Abraham Maslow, the father of humanist psychology (psychology concerned with the whole individual), offered the paradigm called "the hierarchy of human needs," which contends that humans need to satisfy a number of needs inherent to our genetic and developmental makeup in order to grow into productive and healthy individuals.
He breaks down this hierarchy into the following:
- Physiological: Food, water, air, shelter, homeostasis
- Safety: food, home, work, security
- Love: friends, family, intimacy
- Esteem: dignity, self-respect, pride, self-love
- Self-Actualization: morality, creativity, inspiration, faith
The hierarchy of needs is also known as Maslow's self-actualization theory of human psychology.
Piaget's genetic epistemology serves as a developmental map or blueprint that assumes that humans will behave in a certain way during their growth process, provided that all the right elements are in place. Hence, you get the well-known sensory motor, preoperational, concrete operational, and formal operational epigenetic stages.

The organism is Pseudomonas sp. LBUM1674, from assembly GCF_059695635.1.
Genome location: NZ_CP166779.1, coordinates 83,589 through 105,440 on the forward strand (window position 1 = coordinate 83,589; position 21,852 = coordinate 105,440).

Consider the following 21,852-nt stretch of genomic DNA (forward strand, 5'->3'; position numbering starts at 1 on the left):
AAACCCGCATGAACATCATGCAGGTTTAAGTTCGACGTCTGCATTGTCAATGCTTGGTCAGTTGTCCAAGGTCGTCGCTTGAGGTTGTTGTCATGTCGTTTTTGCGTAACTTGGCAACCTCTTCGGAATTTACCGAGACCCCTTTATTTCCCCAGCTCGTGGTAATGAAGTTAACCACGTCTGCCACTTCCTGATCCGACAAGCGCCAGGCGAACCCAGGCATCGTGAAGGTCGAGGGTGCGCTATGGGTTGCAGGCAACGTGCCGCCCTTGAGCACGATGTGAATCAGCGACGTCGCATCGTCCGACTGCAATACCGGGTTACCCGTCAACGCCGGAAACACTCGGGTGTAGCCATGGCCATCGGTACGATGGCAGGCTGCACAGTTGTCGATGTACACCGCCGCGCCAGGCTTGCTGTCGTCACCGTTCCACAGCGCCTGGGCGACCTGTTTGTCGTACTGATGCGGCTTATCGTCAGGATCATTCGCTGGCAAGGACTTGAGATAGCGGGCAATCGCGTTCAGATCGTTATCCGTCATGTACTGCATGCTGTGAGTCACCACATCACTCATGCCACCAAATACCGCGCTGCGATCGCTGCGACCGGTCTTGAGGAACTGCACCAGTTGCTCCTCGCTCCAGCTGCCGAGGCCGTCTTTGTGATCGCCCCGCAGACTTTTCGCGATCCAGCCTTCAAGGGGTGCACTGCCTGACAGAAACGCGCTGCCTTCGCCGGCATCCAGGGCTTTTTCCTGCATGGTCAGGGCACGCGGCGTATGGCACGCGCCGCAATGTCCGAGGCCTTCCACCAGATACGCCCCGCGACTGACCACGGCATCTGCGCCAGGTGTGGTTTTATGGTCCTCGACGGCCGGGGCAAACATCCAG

Both theories argue that humans, as a species, need a series of environmental, psychological, and societal support systems that would provide physiological and psychological support for our needs.
They also argue that the needs are real and need to be met in order for humans to develop in a healthy way, both physically and mentally.
The only contrast between the two is that Maslow is more generic in terms of stages of development, while Piaget gives more emphasis to specific periods in time and labels these stages with more ease than Maslow, who is less quantitatively inclined and more qualitative-driven.